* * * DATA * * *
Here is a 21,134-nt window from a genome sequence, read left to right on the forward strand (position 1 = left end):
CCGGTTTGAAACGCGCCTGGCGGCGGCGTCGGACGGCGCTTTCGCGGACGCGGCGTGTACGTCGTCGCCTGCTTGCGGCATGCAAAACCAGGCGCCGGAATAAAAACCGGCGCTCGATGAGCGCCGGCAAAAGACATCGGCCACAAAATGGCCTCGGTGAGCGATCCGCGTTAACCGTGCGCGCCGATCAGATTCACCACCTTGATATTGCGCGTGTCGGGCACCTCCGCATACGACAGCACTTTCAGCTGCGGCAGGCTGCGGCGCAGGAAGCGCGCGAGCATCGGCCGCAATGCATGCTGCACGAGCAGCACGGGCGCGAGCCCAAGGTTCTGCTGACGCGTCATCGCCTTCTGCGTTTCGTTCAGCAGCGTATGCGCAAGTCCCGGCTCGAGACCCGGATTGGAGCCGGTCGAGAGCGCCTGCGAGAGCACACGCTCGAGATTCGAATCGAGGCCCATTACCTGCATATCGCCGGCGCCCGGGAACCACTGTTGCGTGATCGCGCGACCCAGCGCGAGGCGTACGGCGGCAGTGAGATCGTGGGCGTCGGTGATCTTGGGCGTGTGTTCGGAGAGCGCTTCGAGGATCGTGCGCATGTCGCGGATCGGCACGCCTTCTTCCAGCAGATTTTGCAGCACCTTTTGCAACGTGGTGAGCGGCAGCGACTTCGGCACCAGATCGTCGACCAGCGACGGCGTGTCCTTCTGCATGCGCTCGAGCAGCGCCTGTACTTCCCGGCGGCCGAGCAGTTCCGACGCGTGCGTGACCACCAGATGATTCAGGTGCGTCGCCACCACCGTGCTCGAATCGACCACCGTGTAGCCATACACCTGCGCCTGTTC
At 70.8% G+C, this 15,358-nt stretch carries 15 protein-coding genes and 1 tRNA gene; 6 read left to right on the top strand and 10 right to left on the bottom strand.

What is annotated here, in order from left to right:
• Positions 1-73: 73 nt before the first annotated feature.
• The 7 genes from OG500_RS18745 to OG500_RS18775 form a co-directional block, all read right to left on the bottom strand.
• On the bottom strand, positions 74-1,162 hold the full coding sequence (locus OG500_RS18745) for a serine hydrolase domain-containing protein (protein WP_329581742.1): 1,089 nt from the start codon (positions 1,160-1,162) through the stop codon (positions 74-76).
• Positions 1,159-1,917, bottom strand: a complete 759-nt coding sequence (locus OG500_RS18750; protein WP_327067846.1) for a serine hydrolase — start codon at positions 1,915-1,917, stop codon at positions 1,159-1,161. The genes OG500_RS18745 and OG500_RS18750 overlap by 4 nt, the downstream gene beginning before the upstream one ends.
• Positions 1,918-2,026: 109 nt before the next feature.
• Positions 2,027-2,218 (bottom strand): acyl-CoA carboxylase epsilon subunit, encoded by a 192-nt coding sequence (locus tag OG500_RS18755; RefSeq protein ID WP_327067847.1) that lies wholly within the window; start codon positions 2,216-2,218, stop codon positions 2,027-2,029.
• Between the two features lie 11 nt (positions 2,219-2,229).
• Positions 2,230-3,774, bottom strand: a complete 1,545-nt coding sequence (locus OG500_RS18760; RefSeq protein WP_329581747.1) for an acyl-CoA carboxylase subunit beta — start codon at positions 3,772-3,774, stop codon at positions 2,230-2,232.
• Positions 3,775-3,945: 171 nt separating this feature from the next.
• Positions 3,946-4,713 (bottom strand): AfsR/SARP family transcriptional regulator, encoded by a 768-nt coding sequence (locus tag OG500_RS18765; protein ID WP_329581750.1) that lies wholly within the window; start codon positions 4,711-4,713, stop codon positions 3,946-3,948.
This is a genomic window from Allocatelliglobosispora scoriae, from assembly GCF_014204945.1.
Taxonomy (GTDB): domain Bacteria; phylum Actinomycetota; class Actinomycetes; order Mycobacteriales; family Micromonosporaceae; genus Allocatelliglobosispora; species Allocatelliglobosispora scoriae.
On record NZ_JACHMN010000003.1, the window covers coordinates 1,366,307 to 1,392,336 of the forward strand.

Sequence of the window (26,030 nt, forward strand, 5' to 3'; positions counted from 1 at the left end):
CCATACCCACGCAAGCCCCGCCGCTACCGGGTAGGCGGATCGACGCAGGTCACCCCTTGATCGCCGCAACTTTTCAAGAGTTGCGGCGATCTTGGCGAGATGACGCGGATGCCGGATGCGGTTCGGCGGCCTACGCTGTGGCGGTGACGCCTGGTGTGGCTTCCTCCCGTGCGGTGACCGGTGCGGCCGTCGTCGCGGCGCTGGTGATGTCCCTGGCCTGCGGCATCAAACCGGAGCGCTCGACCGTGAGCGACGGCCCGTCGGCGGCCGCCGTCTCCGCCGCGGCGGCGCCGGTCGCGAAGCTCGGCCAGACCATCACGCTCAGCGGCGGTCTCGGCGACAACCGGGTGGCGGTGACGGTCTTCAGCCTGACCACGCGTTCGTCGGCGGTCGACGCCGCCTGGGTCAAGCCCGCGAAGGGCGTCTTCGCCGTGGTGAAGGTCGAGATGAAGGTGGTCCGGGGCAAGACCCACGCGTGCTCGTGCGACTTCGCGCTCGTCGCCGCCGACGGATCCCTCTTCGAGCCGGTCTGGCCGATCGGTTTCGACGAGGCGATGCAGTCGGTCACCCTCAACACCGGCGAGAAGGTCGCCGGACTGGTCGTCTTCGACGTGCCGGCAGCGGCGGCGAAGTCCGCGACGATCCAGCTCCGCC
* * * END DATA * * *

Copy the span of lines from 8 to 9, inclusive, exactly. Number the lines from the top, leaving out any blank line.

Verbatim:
• Positions 1,159-1,917, bottom strand: a complete 759-nt coding sequence (locus OG500_RS18750; protein WP_327067846.1) for a serine hydrolase — start codon at positions 1,915-1,917, stop codon at positions 1,159-1,161. The genes OG500_RS18745 and OG500_RS18750 overlap by 4 nt, the downstream gene beginning before the upstream one ends.
• Positions 1,918-2,026: 109 nt before the next feature.